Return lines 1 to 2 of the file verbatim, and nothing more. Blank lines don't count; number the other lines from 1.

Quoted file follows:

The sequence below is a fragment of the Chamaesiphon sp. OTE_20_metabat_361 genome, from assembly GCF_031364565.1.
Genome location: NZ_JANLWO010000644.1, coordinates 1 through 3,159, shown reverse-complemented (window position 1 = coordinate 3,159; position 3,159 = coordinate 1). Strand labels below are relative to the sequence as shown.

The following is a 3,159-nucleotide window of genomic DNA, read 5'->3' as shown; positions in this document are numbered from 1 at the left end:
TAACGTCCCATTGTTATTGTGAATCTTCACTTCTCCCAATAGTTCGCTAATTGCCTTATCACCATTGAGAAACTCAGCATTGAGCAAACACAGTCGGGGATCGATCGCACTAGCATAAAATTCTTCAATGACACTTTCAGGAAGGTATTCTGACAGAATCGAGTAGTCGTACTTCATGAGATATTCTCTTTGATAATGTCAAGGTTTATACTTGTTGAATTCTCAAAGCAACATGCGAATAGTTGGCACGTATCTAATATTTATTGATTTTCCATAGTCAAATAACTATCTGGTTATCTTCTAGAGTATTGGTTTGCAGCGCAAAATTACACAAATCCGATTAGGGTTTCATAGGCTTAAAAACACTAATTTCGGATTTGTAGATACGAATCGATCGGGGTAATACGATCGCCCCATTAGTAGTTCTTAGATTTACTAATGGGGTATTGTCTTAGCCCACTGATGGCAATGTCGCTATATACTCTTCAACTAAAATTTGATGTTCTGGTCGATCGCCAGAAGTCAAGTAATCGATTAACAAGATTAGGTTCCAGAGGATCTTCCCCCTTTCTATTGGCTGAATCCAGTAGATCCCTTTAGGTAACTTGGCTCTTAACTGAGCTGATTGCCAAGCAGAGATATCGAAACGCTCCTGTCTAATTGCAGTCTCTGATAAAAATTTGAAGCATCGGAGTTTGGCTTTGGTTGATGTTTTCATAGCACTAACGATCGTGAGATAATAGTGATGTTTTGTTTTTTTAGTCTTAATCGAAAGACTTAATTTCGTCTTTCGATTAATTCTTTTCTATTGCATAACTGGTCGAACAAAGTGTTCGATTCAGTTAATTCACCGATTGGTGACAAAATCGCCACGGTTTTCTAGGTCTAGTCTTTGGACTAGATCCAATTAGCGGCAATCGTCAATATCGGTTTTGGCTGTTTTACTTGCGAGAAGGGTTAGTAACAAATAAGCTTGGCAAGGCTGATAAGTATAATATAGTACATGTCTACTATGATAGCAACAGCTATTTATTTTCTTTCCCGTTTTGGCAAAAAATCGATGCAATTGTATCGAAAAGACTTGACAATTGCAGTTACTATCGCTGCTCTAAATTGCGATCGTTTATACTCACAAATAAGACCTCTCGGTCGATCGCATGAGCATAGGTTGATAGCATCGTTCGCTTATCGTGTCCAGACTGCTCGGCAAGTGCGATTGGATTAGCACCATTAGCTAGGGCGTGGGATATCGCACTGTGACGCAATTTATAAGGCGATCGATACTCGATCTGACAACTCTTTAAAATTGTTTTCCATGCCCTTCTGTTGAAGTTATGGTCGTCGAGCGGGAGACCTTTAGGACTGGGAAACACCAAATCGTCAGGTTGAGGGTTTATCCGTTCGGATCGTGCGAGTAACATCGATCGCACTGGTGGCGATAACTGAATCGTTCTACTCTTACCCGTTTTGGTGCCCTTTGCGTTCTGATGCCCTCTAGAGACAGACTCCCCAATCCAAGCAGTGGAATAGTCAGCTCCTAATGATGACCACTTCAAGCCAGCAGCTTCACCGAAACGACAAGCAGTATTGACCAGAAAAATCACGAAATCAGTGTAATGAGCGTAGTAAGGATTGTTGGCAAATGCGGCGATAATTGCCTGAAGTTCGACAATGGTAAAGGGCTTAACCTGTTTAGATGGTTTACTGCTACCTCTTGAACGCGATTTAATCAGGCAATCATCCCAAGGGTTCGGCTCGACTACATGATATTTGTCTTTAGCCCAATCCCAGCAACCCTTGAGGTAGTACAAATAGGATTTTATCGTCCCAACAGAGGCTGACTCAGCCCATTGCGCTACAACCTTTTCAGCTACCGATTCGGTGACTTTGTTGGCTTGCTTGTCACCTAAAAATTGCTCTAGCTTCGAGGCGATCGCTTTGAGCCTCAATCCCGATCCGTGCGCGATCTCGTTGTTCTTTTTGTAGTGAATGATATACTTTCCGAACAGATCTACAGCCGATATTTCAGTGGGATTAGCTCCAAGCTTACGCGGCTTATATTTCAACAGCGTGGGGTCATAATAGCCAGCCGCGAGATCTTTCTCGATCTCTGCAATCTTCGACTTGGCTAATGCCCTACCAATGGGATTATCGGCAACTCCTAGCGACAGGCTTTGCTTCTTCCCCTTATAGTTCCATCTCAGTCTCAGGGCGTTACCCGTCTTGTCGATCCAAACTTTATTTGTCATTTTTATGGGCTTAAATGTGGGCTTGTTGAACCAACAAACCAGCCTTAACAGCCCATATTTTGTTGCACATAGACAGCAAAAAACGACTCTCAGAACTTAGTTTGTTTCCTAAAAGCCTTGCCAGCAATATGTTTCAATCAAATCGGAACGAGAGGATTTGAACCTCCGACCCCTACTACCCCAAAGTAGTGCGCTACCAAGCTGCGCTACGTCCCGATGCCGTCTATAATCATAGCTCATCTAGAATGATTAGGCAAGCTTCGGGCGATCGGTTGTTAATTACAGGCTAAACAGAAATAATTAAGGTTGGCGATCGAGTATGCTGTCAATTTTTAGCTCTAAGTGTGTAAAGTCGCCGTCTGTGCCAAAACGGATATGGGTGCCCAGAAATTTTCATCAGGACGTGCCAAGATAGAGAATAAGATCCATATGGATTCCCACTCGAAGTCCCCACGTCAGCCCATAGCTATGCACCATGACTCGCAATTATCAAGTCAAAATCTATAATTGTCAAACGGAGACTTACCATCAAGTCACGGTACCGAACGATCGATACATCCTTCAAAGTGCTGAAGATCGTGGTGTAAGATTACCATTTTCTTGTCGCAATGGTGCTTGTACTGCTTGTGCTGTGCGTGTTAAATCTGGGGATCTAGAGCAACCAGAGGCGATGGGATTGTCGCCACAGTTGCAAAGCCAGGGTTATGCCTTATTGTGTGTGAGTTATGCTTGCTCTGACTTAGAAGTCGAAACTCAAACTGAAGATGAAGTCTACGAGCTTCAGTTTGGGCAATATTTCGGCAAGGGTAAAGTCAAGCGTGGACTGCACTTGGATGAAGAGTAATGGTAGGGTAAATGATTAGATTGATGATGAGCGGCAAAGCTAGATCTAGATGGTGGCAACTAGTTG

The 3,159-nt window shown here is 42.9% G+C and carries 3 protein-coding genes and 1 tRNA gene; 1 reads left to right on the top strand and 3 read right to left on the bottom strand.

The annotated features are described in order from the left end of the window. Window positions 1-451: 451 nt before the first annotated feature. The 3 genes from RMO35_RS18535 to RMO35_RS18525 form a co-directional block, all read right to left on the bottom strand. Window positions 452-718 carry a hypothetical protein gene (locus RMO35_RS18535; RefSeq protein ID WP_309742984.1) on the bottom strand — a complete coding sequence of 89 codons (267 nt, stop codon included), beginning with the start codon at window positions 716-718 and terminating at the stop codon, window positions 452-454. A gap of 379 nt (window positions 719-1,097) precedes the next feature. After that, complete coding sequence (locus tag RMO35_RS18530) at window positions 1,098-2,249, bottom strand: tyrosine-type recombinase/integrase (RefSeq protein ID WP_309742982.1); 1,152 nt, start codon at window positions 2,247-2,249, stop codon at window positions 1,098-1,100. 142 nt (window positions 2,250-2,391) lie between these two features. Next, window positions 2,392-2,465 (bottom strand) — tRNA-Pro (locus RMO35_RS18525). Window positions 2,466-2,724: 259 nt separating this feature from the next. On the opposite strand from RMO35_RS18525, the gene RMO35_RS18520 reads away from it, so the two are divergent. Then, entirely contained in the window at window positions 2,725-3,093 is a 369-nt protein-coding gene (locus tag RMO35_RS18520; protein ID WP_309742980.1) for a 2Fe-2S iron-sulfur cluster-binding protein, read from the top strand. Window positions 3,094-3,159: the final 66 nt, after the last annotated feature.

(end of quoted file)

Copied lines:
The sequence below is a fragment of the Chamaesiphon sp. OTE_20_metabat_361 genome, from assembly GCF_031364565.1.
Genome location: NZ_JANLWO010000644.1, coordinates 1 through 3,159, shown reverse-complemented (window position 1 = coordinate 3,159; position 3,159 = coordinate 1). Strand labels below are relative to the sequence as shown.